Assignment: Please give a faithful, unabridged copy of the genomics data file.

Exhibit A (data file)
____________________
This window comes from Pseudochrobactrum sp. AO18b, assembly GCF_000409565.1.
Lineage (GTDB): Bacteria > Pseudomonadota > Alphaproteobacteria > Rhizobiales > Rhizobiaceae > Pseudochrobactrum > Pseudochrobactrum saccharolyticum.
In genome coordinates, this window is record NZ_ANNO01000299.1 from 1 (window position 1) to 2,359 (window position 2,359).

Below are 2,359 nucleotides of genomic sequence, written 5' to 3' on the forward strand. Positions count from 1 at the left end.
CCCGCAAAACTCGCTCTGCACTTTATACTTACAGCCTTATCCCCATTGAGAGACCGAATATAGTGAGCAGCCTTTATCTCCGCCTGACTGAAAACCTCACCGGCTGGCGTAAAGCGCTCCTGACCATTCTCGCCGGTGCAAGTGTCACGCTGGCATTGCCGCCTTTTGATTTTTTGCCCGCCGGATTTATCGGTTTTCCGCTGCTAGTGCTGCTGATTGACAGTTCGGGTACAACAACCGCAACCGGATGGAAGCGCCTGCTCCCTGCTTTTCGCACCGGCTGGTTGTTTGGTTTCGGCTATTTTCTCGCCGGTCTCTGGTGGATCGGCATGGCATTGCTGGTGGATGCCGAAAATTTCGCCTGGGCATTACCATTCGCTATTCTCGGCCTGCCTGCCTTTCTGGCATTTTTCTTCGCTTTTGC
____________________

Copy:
This window comes from Pseudochrobactrum sp. AO18b, assembly GCF_000409565.1.
Lineage (GTDB): Bacteria > Pseudomonadota > Alphaproteobacteria > Rhizobiales > Rhizobiaceae > Pseudochrobactrum > Pseudochrobactrum saccharolyticum.
In genome coordinates, this window is record NZ_ANNO01000299.1 from 1 (window position 1) to 2,359 (window position 2,359).

Below are 2,359 nucleotides of genomic sequence, written 5' to 3' on the forward strand. Positions count from 1 at the left end.
CCCGCAAAACTCGCTCTGCACTTTATACTTACAGCCTTATCCCCATTGAGAGACCGAATATAGTGAGCAGCCTTTATCTCCGCCTGACTGAAAACCTCACCGGCTGGCGTAAAGCGCTCCTGACCATTCTCGCCGGTGCAAGTGTCACGCTGGCATTGCCGCCTTTTGATTTTTTGCCCGCCGGATTTATCGGTTTTCCGCTGCTAGTGCTGCTGATTGACAGTTCGGGTACAACAACCGCAACCGGATGGAAGCGCCTGCTCCCTGCTTTTCGCACCGGCTGGTTGTTTGGTTTCGGCTATTTTCTCGCCGGTCTCTGGTGGATCGGCATGGCATTGCTGGTGGATGCCGAAAATTTCGCCTGGGCATTACCATTCGCTATTCTCGGCCTGCCTGCCTTTCTGGCATTTTTCTTCGCTTTTGC